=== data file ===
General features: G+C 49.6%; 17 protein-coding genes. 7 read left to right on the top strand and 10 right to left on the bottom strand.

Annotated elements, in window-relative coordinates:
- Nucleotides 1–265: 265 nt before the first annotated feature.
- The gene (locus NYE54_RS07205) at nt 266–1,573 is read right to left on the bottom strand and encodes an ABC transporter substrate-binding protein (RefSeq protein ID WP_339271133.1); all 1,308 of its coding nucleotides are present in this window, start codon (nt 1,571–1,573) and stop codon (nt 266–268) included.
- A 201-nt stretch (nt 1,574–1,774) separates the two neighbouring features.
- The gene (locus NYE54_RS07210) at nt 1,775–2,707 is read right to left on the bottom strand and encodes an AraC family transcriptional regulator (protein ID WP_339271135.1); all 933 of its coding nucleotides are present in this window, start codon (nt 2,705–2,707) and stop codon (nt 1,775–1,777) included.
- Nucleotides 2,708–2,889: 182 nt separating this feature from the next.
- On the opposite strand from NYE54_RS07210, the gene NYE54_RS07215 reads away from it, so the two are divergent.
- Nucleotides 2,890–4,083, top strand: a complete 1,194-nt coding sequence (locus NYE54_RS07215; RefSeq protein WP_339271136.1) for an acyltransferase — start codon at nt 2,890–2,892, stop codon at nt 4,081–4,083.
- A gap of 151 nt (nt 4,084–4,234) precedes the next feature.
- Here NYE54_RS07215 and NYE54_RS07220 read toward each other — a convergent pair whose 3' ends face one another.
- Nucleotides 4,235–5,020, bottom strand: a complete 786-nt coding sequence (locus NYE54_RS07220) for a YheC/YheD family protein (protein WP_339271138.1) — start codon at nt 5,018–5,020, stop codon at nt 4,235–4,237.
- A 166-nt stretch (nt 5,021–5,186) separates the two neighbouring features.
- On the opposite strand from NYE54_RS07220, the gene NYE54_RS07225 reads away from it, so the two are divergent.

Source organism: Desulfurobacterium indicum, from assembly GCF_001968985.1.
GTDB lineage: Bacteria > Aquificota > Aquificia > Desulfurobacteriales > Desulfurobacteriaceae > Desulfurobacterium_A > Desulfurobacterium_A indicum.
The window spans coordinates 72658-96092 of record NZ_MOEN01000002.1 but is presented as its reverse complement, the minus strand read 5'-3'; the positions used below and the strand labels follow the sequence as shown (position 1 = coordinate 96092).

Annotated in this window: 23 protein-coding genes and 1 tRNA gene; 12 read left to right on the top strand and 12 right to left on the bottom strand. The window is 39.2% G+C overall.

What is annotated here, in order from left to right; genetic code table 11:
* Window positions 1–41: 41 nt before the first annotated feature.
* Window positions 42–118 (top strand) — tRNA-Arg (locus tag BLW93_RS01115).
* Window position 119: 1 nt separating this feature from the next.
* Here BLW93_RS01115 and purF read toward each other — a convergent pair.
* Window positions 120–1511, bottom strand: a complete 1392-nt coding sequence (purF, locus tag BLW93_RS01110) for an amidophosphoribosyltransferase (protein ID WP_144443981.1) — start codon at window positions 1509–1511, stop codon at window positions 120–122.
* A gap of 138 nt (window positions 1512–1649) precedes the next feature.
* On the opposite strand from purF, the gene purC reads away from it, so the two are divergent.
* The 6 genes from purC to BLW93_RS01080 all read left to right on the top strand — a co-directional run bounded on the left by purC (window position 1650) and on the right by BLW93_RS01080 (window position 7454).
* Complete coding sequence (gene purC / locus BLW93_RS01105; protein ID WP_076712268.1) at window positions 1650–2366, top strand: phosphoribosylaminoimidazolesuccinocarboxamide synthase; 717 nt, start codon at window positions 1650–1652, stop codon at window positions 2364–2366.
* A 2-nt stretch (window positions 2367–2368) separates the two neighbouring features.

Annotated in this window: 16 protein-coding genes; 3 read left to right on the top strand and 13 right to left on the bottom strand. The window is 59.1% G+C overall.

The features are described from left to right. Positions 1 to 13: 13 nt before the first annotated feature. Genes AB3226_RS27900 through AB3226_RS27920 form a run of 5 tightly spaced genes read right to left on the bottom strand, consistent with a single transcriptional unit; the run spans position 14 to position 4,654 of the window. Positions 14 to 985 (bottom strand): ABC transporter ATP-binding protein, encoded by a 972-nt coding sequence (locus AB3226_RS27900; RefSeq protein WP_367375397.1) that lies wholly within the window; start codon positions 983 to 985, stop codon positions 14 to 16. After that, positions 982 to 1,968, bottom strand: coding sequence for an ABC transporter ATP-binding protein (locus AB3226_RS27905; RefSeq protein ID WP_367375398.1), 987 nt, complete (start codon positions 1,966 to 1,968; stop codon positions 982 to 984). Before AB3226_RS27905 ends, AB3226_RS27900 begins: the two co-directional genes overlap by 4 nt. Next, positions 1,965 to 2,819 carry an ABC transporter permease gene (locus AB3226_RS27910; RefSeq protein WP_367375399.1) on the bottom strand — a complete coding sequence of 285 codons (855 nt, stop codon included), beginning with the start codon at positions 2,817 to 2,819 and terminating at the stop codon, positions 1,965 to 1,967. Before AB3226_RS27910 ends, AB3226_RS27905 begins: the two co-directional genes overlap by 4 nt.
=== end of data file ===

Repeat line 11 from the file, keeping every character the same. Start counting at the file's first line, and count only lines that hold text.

- Here NYE54_RS07215 and NYE54_RS07220 read toward each other — a convergent pair whose 3' ends face one another.